Overview Of Coast Guard's Fiscal Year 1991 Request

As tensions ease abroad, the U.S.

Coast Guard's role in defense readiness increases in importance. In addition, the service has a central role in several of the most crucial topics facing the U.S. today—marine safety, oil spill prevention and drug smuggling. The following is an overview of the Coast Guard's Fiscal Year 1991 Budget Request.

Search & Rescue Operations Search and Rescue (SAR) is one of the Coast Guard's oldest missions.

Rescuing those in peril at sea has priority over all other Coast Guard peacetime missions. The Coast Guard keeps a nationwide system of boats, aircraft, cutters and rescue coordination centers on 24- hour alert, ready to respond to vessels in distress.

The Coast Guard operates a mix of cutters, boats, helicopters and fixed-wing aircraft. Table 1. shows the present fleet of vessels operated by the Coast Guard in U.S. coastal, harbor and inland waters.

As a result of Coast Guard SAR efforts between 1984 and 1988, more than 29,000 lives and $4.8 billion in property were saved.

The Coast Guard has requested $505.9 million for operating expenses for SAR, $70.9 million for acquisition, construction and improvements (AC&I), and $5.9 million for research, development, test and evaluation.

Items of particular interest listed by the Coast Guard to effectively conduct its SAR operations in FY 1991 are: motor lifeboat replacement acquisition, the 378-foot heavy endurance cutter (WHEC) FRAM (Fleet Rehabilitation and Maintenance), and 210-foot medium endurance cutter (WMEC) MMA (Midlife Maintenance Availability).

Environmental Protection Perhaps the hottest topic in the news, marine environmental protection is one of the Coast Guard's top priorities. Marine environmental response and port safety and security are the two major missions of the Coast Guard's marine environmental protection program.

As part of marine environmental response, the Coast Guard must minimize damage caused by pollutants released in the coastal zone and reduce the threat of spills of oil or hazardous substances.

Besides safeguarding shoreline property and facilities as part of port safety and security, the service must monitor oil transfer and hazardous cargo operations to prevent spills.

The Coast Guard has requested a total of $222.3 million for operations, acquisition, construction and improvements and research in this area. Among the topics under discussion are the acquisition of National Strike Force equipment and research into pollution response.

Law & Treaty Enforcement Between 1984-1988, the Coast Guard confiscated nearly 4,300 tons of marijuana, 42,800 pounds of cocaine, seized 854 drug smugglers' vessels and issued more than 2,500 citations for fisheries law violations.

The Coast Guard has requested $1.07 billion in operating, acquisition and research funds for FY 1991.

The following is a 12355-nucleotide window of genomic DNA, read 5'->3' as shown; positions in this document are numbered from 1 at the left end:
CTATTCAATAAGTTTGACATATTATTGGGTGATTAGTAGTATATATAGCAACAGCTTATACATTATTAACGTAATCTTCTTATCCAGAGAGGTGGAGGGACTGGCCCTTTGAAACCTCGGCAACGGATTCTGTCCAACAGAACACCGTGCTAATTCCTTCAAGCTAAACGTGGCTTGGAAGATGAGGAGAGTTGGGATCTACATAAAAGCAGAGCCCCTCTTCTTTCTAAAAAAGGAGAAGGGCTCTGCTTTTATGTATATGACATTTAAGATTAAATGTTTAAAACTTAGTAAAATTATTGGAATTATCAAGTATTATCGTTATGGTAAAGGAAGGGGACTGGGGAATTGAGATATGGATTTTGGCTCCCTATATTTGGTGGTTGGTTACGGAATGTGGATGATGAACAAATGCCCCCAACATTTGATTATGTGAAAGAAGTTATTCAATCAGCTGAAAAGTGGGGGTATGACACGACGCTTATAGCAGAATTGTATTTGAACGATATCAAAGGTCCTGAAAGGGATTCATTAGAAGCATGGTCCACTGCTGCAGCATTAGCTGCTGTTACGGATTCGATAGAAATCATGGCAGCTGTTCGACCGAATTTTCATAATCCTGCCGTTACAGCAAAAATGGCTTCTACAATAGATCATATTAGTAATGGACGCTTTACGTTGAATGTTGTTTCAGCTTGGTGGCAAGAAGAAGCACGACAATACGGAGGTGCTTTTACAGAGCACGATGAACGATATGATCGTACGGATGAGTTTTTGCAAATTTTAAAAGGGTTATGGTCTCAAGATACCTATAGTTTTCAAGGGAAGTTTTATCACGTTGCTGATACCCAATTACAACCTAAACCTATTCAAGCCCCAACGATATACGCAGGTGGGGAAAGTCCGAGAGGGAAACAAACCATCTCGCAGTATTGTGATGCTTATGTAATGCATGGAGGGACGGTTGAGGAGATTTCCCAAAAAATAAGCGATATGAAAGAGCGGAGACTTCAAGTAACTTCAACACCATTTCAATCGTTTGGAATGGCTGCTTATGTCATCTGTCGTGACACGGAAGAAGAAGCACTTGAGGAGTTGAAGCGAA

Among the main areas of interest are the patrol boat capability replacement, the WHEC FRAM, WMEC MMA, and the development and evaluation of electrooptical sensor systems for USCG vessels.

Ice Operations In the area of polar and domestic ice operations, the Coast Guard has requested $112 million in the FY91 budget. Polar icebreaker reliability improvement project, boat and cutter survey and design, C3 systems development and design (shipboard tactical information systems and local area network for cutters), the development of covert telecommunications and encryption systems and video sensor data transmission systems are among the major areas included in this program.

Aids To Navigation The Coast Guard has requested a total of $546.4 million in the FY91 budget for the aids to navigation program. Under AC&I, the service hopes to replace its current coastal and oceangoing buoy tender fleet.

Marine Safety The Coast Guard's marine safety program consists of two major activities: commercial vessel safety and recreational boating safety. The service has requested a total of $165.7 million to support such programs as marine fire research and development and fire safety engineering methodology in cutter design and modification.

Defense Readiness The service has requested a total of $138.8 million for defense readiness.

Some requested funds would be put toward WHEC FRAM, WMEC MMA and a WHEC weapons system installation, as well as coastal defense support and port safety and security research.

Summary The 1991 budget strategy provides sufficient resources for the Coast Guard to maintain current operations. AC&I resources for continuation of the renovation and modernization programs for the 378-foot and 210-foot cutters, and C3 systems upgrades are intended to maintain the Coast Guard's capability to track, intercept, and apprehend smugglers. A number of initiatives are proposed in OE to support operation of equipment provided in previous budget years.

Maritime Reporter Magazine, page 36,  Jul 1990

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